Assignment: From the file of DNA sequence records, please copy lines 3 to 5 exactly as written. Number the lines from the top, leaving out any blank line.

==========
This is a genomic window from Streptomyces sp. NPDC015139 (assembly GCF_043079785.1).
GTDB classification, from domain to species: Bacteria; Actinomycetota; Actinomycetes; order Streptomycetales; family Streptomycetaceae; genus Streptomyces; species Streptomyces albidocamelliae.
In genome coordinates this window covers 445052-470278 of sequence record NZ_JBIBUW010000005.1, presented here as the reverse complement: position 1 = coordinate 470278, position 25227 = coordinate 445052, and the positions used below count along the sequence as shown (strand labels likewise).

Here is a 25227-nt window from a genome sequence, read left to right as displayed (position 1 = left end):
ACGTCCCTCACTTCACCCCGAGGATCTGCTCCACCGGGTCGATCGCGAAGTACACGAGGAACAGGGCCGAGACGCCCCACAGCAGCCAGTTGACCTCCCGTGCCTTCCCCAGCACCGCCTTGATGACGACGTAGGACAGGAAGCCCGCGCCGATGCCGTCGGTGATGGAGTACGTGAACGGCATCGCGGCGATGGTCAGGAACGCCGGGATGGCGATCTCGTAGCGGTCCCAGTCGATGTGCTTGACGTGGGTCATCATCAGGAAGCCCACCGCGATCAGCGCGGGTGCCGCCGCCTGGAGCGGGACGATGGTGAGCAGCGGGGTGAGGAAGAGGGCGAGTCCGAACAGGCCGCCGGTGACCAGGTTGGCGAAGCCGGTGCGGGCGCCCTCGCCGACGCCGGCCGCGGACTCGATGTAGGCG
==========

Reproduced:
In genome coordinates this window covers 445052-470278 of sequence record NZ_JBIBUW010000005.1, presented here as the reverse complement: position 1 = coordinate 470278, position 25227 = coordinate 445052, and the positions used below count along the sequence as shown (strand labels likewise).

Here is a 25227-nt window from a genome sequence, read left to right as displayed (position 1 = left end):
ACGTCCCTCACTTCACCCCGAGGATCTGCTCCACCGGGTCGATCGCGAAGTACACGAGGAACAGGGCCGAGACGCCCCACAGCAGCCAGTTGACCTCCCGTGCCTTCCCCAGCACCGCCTTGATGACGACGTAGGACAGGAAGCCCGCGCCGATGCCGTCGGTGATGGAGTACGTGAACGGCATCGCGGCGATGGTCAGGAACGCCGGGATGGCGATCTCGTAGCGGTCCCAGTCGATGTGCTTGACGTGGGTCATCATCAGGAAGCCCACCGCGATCAGCGCGGGTGCCGCCGCCTGGAGCGGGACGATGGTGAGCAGCGGGGTGAGGAAGAGGGCGAGTCCGAACAGGCCGCCGGTGACCAGGTTGGCGAAGCCGGTGCGGGCGCCCTCGCCGACGCCGGCCGCGGACTCGATGTAGGCG